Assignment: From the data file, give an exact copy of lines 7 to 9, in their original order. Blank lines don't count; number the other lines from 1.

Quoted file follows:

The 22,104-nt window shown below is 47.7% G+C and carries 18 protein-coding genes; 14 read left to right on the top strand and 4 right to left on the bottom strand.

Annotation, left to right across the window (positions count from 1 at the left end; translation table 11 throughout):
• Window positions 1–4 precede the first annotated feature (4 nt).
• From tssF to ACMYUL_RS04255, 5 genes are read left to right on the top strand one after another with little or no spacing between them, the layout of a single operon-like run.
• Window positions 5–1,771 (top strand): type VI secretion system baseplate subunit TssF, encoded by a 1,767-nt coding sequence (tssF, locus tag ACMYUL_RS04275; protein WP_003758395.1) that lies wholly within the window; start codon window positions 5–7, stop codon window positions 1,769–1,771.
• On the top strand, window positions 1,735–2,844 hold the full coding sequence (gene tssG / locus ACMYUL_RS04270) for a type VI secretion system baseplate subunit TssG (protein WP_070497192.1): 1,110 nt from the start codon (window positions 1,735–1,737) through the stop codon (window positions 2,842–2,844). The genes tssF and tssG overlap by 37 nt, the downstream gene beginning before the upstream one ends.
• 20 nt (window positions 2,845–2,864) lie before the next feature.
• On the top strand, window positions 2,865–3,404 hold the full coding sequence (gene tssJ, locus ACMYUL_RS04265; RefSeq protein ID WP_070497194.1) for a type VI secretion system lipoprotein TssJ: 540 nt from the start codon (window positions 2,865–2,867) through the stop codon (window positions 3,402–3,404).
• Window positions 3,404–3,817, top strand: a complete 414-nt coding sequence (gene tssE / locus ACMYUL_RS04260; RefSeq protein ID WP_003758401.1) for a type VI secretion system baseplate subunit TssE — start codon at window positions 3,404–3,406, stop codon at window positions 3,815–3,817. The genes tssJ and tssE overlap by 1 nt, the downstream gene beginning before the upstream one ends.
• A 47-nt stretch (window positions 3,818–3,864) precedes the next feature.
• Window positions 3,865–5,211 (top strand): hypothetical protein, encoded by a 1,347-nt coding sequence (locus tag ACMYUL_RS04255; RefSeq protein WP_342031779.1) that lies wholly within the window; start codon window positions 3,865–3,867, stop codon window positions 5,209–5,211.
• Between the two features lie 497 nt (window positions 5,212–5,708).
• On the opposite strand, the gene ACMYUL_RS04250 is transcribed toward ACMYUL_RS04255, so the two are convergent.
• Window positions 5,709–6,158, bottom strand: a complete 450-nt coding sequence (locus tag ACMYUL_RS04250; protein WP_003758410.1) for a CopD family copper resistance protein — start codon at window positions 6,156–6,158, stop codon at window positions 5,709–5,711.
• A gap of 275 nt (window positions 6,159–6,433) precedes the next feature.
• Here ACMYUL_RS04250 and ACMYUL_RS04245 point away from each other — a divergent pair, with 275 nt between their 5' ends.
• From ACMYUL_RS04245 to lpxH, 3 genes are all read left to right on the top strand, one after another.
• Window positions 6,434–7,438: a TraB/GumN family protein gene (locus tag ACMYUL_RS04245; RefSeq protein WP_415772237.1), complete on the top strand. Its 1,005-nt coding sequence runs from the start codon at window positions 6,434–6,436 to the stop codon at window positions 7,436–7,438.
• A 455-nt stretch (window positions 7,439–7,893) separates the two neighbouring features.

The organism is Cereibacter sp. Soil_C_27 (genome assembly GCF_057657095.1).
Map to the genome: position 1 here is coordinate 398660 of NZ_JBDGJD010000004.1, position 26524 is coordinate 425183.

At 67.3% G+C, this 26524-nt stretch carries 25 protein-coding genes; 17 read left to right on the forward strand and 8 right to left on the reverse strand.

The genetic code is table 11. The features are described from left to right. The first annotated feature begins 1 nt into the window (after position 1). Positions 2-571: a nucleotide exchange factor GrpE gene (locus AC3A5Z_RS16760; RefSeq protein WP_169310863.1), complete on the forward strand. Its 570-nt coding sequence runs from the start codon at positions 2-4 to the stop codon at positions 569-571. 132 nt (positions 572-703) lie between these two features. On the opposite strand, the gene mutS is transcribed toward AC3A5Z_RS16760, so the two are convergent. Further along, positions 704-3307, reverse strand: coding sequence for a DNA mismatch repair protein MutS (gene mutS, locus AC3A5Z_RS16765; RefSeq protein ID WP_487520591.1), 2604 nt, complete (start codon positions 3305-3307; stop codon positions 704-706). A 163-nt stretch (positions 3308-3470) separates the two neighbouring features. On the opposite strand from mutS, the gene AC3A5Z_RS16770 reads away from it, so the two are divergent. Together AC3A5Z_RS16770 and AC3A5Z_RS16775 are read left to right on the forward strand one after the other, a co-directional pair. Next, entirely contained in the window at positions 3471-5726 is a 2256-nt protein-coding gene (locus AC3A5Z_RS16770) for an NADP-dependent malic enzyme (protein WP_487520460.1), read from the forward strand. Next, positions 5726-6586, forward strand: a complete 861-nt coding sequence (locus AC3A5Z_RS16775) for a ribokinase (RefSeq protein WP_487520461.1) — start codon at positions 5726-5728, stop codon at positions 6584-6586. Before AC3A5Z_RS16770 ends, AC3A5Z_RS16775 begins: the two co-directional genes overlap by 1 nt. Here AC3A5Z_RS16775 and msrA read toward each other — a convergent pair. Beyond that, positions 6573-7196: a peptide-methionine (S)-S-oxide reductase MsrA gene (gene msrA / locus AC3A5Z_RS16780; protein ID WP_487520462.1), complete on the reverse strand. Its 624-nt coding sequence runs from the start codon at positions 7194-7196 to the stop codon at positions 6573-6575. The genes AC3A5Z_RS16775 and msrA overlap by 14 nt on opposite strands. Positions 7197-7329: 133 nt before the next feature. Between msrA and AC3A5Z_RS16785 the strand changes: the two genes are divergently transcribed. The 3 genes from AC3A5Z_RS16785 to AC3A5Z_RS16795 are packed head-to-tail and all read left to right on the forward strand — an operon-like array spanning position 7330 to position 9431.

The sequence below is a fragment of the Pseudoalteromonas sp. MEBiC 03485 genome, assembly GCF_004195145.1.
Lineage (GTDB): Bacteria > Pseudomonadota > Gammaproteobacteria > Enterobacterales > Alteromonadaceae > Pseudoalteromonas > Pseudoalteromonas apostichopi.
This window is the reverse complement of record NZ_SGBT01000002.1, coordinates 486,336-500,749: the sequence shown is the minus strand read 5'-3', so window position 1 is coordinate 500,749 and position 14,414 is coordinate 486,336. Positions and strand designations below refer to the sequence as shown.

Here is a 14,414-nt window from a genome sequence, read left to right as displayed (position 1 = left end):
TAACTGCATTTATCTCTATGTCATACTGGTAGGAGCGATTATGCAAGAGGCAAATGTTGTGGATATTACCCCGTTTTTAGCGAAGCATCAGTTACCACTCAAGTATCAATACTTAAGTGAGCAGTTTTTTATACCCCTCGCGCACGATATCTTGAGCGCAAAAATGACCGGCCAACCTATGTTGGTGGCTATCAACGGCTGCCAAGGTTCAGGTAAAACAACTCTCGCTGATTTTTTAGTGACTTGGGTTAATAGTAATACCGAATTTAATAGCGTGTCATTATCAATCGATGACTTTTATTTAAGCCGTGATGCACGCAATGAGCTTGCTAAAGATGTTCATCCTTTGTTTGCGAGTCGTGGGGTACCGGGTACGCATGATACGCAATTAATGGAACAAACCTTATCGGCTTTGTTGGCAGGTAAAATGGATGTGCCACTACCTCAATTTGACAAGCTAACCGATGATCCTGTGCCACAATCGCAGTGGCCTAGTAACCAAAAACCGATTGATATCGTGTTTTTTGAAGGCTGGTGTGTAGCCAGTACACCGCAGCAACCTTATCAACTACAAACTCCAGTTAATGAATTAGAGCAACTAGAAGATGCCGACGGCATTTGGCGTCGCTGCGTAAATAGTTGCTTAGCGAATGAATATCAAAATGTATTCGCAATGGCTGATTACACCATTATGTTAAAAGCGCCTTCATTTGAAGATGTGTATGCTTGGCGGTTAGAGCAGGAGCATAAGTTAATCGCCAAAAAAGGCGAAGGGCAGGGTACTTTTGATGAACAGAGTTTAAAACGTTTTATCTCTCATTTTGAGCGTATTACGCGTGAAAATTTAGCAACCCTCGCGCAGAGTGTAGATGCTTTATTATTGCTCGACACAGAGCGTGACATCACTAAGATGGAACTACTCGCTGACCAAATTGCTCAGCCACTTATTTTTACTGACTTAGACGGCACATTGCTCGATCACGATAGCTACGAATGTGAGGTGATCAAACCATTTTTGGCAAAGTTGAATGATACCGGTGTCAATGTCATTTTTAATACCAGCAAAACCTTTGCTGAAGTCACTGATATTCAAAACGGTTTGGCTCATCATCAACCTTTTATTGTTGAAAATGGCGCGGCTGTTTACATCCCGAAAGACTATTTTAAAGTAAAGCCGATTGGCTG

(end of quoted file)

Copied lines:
• 20 nt (window positions 2,845–2,864) lie before the next feature.
• On the top strand, window positions 2,865–3,404 hold the full coding sequence (gene tssJ, locus ACMYUL_RS04265; RefSeq protein ID WP_070497194.1) for a type VI secretion system lipoprotein TssJ: 540 nt from the start codon (window positions 2,865–2,867) through the stop codon (window positions 3,402–3,404).
• Window positions 3,404–3,817, top strand: a complete 414-nt coding sequence (gene tssE / locus ACMYUL_RS04260; RefSeq protein ID WP_003758401.1) for a type VI secretion system baseplate subunit TssE — start codon at window positions 3,404–3,406, stop codon at window positions 3,815–3,817. The genes tssJ and tssE overlap by 1 nt, the downstream gene beginning before the upstream one ends.